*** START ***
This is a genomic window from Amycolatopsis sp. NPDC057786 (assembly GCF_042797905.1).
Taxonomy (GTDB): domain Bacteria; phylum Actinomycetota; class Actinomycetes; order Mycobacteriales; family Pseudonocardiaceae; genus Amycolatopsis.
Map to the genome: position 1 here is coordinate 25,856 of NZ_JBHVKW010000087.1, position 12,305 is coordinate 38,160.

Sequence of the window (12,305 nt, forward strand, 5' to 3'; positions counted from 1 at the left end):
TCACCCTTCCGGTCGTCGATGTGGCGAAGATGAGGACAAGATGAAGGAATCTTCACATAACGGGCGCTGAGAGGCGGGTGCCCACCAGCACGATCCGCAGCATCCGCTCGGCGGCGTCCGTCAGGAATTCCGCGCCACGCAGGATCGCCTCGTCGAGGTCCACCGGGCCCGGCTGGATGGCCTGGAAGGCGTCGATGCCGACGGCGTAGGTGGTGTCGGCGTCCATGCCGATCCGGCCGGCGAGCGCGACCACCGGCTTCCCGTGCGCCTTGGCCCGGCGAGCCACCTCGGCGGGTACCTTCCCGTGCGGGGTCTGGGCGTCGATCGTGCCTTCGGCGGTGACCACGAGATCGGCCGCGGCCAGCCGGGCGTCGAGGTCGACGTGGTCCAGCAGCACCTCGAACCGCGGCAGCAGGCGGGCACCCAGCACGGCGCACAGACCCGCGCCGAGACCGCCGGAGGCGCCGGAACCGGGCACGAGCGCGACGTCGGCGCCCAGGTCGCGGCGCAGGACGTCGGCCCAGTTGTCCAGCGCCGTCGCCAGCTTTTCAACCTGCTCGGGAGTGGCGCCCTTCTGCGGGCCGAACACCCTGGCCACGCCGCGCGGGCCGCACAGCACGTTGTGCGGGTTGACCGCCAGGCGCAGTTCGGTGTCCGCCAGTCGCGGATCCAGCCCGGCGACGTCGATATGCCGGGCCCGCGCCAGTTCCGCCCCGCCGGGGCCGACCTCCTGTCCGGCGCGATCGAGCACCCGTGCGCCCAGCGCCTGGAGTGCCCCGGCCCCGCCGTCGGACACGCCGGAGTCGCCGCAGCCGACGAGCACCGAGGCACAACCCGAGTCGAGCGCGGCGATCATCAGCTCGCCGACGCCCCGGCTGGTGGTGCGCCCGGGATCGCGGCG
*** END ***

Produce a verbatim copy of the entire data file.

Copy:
This is a genomic window from Amycolatopsis sp. NPDC057786 (assembly GCF_042797905.1).
Taxonomy (GTDB): domain Bacteria; phylum Actinomycetota; class Actinomycetes; order Mycobacteriales; family Pseudonocardiaceae; genus Amycolatopsis.
Map to the genome: position 1 here is coordinate 25,856 of NZ_JBHVKW010000087.1, position 12,305 is coordinate 38,160.

Sequence of the window (12,305 nt, forward strand, 5' to 3'; positions counted from 1 at the left end):
TCACCCTTCCGGTCGTCGATGTGGCGAAGATGAGGACAAGATGAAGGAATCTTCACATAACGGGCGCTGAGAGGCGGGTGCCCACCAGCACGATCCGCAGCATCCGCTCGGCGGCGTCCGTCAGGAATTCCGCGCCACGCAGGATCGCCTCGTCGAGGTCCACCGGGCCCGGCTGGATGGCCTGGAAGGCGTCGATGCCGACGGCGTAGGTGGTGTCGGCGTCCATGCCGATCCGGCCGGCGAGCGCGACCACCGGCTTCCCGTGCGCCTTGGCCCGGCGAGCCACCTCGGCGGGTACCTTCCCGTGCGGGGTCTGGGCGTCGATCGTGCCTTCGGCGGTGACCACGAGATCGGCCGCGGCCAGCCGGGCGTCGAGGTCGACGTGGTCCAGCAGCACCTCGAACCGCGGCAGCAGGCGGGCACCCAGCACGGCGCACAGACCCGCGCCGAGACCGCCGGAGGCGCCGGAACCGGGCACGAGCGCGACGTCGGCGCCCAGGTCGCGGCGCAGGACGTCGGCCCAGTTGTCCAGCGCCGTCGCCAGCTTTTCAACCTGCTCGGGAGTGGCGCCCTTCTGCGGGCCGAACACCCTGGCCACGCCGCGCGGGCCGCACAGCACGTTGTGCGGGTTGACCGCCAGGCGCAGTTCGGTGTCCGCCAGTCGCGGATCCAGCCCGGCGACGTCGATATGCCGGGCCCGCGCCAGTTCCGCCCCGCCGGGGCCGACCTCCTGTCCGGCGCGATCGAGCACCCGTGCGCCCAGCGCCTGGAGTGCCCCGGCCCCGCCGTCGGACACGCCGGAGTCGCCGCAGCCGACGAGCACCGAGGCACAACCCGAGTCGAGCGCGGCGATCATCAGCTCGCCGACGCCCCGGCTGGTGGTGCGCCCGGGATCGCGGCG